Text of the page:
Tuesday, December 4, 2007

The Nervous System:

Hey period 8 and 9, this is what Tuesday's lecture was on:

Ok so The Nervous System! Err, Umm, What To Say.......Yea

So why do animals need a nervous system and what characterisitcs are needed in a nervous system. A Nervous system needs to be -Fast!, -Accurate! and needs to -Reset Quickly!.

Ok, so the nervous system has cells called neurons. They happen to be the most specialized cells in animals. They can be extremely large, for example like the Blue Whale and Giraffe (10-30 Meters and 5 Meters) or Small, for example like in humans (1-2 meters depending on the size of the person). Ok so in the Neuron, which is a nerve cell and it has many parts to it. There are Dendrites, which are branch like structures that receive signals. Then there is the cell body which leads to the axon. The axon furthers the signal to the synapse where it leaves the neuron and keeps traveling. Ok, so the neuron fits its function well, as their are many possible entries for the signal to travel to, so theres a possibility that more information can be gathered. But, theres only one path out out neuron.

So, a neuron has many protein channels. Once one opens, the rest open with succession, an "all or nothing response". So the cell is surrounded by a "sea" of charged ions. There are anions, which a concentrated on the inside of the cell and are negative, for example Chlorine and Amino Acids, and there are Cations, which are concentrated in the extracellular fluid and are positive, for example Potassium and Sodium. The potassium channel happens to leak some potassium, which is normal, but this is an extremely slow process. Cells actually have voltage and this could be measured. An unstimultated neuron at its resting potential has a voltage of -70mV or mini-volts. So their happen to be opposite charges on the opposite sides of the cell membrance which is polarized. The inside is negative while the outside is positive. This means there is a Charge Gradient! Energy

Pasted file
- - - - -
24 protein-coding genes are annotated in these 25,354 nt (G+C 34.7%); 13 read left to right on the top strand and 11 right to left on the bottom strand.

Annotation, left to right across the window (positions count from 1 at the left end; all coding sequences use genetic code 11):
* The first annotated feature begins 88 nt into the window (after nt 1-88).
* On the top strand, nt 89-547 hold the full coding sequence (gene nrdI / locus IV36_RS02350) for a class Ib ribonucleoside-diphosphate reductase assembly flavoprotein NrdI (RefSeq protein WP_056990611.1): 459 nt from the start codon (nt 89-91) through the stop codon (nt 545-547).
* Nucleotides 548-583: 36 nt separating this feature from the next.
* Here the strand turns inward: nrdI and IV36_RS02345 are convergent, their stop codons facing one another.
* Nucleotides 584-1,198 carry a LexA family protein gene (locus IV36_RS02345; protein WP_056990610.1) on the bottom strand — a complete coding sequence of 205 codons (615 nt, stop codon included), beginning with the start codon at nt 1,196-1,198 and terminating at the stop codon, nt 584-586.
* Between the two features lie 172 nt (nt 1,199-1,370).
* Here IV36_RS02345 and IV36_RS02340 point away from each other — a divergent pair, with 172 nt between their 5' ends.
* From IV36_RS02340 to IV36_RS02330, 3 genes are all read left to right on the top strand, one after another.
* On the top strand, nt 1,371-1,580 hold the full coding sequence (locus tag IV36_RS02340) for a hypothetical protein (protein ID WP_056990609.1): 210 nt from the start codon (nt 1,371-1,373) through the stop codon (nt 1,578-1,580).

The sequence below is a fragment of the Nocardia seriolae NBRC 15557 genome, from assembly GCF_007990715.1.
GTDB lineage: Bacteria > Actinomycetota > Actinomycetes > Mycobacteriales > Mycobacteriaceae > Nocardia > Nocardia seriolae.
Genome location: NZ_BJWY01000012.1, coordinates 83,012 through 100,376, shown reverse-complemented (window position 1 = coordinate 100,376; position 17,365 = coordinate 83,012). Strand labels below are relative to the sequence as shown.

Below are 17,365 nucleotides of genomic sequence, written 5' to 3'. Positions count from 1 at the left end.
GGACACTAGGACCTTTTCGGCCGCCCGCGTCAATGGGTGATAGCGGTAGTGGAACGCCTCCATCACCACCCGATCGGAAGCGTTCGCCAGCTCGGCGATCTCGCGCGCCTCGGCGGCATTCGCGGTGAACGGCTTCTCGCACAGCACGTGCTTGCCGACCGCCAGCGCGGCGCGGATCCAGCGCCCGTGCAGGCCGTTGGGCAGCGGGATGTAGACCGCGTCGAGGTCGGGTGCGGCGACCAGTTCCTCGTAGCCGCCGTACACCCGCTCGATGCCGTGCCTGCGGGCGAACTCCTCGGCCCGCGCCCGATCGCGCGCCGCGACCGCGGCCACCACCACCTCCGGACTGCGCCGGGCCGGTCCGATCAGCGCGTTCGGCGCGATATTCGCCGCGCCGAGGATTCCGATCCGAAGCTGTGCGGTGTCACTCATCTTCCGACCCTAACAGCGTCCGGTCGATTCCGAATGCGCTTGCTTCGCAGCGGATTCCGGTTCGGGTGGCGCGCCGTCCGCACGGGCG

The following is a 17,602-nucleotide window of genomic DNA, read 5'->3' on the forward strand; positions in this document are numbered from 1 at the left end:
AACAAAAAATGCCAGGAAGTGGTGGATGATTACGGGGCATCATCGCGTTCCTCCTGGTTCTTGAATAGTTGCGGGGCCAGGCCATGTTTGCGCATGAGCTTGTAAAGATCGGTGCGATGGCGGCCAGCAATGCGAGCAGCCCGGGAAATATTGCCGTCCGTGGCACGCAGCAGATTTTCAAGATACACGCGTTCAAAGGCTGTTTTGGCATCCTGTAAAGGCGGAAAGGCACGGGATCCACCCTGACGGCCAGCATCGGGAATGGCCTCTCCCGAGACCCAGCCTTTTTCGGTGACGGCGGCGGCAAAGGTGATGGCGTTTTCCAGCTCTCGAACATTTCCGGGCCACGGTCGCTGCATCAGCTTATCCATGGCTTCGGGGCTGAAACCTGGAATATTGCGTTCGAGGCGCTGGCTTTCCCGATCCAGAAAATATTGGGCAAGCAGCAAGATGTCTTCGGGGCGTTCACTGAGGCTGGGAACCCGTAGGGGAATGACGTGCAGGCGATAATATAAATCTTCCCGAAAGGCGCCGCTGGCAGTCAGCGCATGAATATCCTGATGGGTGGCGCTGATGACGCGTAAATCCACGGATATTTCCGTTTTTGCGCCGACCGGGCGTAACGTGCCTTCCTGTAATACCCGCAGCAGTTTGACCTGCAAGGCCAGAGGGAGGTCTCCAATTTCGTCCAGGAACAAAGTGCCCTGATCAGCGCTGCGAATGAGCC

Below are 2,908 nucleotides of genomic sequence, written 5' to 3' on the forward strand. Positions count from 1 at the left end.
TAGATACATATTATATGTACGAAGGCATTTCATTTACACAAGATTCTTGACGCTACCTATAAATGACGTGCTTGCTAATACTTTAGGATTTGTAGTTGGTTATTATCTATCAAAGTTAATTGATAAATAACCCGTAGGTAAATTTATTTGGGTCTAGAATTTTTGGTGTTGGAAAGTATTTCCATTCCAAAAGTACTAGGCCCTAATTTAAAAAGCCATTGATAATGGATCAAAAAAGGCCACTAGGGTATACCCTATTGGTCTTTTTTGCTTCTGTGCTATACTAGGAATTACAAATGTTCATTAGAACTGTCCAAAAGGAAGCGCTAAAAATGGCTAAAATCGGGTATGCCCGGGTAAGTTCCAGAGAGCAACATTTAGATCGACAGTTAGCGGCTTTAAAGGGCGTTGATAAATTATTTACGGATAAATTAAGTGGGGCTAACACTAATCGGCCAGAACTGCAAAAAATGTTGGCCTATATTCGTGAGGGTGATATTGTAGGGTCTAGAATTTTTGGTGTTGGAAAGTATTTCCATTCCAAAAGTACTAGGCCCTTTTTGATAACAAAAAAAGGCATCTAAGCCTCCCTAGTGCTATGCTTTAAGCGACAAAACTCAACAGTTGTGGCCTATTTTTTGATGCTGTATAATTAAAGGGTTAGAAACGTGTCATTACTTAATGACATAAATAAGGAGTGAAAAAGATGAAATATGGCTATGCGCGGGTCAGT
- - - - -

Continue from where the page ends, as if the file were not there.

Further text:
So how does a nerve impulse travel? Ok, first the nerve is stimulated. Once the threshold potential is rached, the Sodium channels in the membrane open up and the Sodium ions diffuse into the cell. At this point the charges on the neuron are reversed. It becomes positive on the inside and negative on the outside. This means the cell becomes Depolarized. So how does the signal keep traveling down? Well remember how I said if one Sodium channel opens up, the rest open up in succession, yea so that happens in a line. The Sodium ions continue to diffuse into the cell. Finally the wave that
mmoves down the neuron is called the action potential or basically a nerve impulse. (The rest of the Dominoes fall! Yay!)

Ok, hopefully you got that. Now how does that 2nd wave travel down the neuron. Well it has to re-set itself. So basically the Potassium channels open up, but much slower than the Sodium channels. Then the Potassium ions diffuse out of the cell. Therefore the charges reverse back to the original state, negative on the inside and positive on the outside. (Setting up the dominoes! Quickly!) So the signal moves down one and in one direction only. The flow of Potassium out of the cell stops the activation of Sodium channels in the wrong direction. (Ready Again!)

Ok so thats basically it! Allright thats it, Thanks guys, Umm the Sherpa for Wednesday is "I Dont Know" Ok then, Night


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